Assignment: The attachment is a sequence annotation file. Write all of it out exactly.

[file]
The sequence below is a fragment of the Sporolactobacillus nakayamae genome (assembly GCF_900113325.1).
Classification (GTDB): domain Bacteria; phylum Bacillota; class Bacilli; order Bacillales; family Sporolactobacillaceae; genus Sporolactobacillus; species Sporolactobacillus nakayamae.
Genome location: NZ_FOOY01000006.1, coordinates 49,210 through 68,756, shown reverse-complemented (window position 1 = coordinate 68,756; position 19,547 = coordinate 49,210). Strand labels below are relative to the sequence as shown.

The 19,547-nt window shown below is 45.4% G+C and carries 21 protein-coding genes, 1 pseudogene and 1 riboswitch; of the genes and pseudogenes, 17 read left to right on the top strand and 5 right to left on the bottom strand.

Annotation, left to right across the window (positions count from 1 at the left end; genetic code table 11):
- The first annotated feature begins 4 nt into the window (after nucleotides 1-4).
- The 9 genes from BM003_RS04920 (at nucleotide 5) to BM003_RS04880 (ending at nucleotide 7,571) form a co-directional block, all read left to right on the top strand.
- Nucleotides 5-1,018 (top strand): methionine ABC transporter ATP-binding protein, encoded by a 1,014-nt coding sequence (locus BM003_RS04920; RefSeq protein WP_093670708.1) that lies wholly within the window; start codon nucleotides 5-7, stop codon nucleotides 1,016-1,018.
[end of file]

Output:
The sequence below is a fragment of the Sporolactobacillus nakayamae genome (assembly GCF_900113325.1).
Classification (GTDB): domain Bacteria; phylum Bacillota; class Bacilli; order Bacillales; family Sporolactobacillaceae; genus Sporolactobacillus; species Sporolactobacillus nakayamae.
Genome location: NZ_FOOY01000006.1, coordinates 49,210 through 68,756, shown reverse-complemented (window position 1 = coordinate 68,756; position 19,547 = coordinate 49,210). Strand labels below are relative to the sequence as shown.

The 19,547-nt window shown below is 45.4% G+C and carries 21 protein-coding genes, 1 pseudogene and 1 riboswitch; of the genes and pseudogenes, 17 read left to right on the top strand and 5 right to left on the bottom strand.

Annotation, left to right across the window (positions count from 1 at the left end; genetic code table 11):
- The first annotated feature begins 4 nt into the window (after nucleotides 1-4).
- The 9 genes from BM003_RS04920 (at nucleotide 5) to BM003_RS04880 (ending at nucleotide 7,571) form a co-directional block, all read left to right on the top strand.
- Nucleotides 5-1,018 (top strand): methionine ABC transporter ATP-binding protein, encoded by a 1,014-nt coding sequence (locus BM003_RS04920; RefSeq protein WP_093670708.1) that lies wholly within the window; start codon nucleotides 5-7, stop codon nucleotides 1,016-1,018.